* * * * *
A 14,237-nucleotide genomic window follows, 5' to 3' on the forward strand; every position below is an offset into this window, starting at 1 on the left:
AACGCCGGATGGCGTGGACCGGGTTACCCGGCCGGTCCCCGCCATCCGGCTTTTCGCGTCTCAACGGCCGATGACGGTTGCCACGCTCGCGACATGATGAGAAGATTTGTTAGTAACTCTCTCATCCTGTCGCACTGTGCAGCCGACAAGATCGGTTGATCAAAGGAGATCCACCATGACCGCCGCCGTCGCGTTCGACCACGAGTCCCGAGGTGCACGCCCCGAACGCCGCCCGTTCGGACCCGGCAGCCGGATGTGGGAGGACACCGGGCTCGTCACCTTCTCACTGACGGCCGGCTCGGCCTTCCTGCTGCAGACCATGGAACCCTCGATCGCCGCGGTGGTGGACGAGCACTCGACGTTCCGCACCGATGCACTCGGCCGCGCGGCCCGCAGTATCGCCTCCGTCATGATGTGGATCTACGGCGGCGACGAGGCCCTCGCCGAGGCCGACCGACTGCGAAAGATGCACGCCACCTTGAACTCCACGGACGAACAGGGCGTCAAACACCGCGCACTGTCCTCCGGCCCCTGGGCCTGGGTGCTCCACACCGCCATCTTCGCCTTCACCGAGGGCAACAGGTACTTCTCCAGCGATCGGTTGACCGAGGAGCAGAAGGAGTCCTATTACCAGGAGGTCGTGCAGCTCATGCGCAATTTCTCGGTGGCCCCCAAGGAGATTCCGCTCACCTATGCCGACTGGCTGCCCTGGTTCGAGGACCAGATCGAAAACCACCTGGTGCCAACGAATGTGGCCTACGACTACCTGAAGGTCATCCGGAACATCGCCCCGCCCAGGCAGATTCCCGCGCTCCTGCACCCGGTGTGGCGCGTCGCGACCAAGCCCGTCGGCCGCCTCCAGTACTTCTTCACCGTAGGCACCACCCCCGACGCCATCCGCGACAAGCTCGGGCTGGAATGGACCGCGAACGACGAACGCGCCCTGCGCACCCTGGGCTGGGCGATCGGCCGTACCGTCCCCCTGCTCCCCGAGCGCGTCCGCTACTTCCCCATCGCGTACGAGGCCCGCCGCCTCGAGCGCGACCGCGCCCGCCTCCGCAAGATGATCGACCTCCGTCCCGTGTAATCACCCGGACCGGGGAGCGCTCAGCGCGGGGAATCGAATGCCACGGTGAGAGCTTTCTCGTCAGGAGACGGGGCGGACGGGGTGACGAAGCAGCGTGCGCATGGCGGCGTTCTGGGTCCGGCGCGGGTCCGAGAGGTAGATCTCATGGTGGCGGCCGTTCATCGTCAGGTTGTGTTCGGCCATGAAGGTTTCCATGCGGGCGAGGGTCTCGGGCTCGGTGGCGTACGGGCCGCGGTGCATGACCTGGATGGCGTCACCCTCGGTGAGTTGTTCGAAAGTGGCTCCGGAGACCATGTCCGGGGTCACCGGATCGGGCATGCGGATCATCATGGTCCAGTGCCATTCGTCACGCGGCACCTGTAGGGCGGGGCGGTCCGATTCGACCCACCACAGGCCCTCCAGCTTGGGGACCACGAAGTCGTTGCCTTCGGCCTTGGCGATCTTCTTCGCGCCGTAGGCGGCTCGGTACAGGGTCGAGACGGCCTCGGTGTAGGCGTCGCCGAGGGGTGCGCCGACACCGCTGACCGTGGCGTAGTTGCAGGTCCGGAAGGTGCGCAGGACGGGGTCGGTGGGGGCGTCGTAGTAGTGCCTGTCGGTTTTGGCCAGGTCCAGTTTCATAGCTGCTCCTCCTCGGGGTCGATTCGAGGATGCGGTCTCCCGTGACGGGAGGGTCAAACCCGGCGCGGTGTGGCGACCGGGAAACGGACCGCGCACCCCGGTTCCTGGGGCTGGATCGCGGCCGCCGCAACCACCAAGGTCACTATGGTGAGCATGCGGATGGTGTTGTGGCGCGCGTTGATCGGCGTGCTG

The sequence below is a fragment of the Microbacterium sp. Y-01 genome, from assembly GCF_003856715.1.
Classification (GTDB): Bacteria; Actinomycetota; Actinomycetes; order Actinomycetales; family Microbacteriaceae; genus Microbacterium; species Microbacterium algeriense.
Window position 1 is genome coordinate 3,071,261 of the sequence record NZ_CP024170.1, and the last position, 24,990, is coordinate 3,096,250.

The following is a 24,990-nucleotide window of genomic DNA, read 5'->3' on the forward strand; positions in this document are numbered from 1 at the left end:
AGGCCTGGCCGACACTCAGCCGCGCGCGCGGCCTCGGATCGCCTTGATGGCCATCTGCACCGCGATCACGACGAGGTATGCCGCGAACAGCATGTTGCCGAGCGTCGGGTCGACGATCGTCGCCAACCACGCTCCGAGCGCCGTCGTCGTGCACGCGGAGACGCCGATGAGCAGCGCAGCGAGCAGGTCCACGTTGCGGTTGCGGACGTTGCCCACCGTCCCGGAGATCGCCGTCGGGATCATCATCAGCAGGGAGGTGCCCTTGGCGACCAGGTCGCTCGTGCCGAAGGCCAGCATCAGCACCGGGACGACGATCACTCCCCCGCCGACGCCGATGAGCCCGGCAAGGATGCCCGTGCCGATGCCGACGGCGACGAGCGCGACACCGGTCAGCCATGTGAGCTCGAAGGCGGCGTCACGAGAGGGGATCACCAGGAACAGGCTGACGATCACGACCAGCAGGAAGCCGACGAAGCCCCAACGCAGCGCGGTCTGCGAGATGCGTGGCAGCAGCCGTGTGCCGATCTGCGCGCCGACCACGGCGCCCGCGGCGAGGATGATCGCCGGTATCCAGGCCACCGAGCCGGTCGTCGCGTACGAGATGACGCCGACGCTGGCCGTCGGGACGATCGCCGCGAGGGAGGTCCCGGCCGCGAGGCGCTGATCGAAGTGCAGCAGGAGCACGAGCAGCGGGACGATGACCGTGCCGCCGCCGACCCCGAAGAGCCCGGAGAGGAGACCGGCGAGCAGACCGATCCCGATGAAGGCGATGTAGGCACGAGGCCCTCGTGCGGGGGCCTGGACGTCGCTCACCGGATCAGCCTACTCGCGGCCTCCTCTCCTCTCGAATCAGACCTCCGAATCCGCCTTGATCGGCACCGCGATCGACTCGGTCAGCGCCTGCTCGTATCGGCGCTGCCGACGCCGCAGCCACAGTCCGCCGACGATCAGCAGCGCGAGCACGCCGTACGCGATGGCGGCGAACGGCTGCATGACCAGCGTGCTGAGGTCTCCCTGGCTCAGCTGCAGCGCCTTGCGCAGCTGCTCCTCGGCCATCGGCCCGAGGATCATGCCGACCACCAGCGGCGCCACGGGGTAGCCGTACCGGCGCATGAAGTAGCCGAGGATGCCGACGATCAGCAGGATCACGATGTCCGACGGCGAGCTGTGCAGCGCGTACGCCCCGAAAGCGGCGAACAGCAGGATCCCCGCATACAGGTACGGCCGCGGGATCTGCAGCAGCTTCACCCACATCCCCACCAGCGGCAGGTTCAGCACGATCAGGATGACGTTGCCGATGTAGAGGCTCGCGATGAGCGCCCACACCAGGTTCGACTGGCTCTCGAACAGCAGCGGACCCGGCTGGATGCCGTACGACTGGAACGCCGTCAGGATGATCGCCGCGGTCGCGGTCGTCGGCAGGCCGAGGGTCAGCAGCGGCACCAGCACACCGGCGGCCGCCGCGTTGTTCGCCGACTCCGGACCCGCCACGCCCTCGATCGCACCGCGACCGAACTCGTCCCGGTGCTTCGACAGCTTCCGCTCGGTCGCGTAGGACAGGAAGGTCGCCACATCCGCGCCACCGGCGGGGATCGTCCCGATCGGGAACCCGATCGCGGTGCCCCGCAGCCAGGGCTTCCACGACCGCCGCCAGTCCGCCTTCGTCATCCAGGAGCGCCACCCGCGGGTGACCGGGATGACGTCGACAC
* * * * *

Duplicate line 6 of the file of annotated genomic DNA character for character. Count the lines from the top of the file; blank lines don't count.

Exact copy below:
The following is a 24,990-nucleotide window of genomic DNA, read 5'->3' on the forward strand; positions in this document are numbered from 1 at the left end: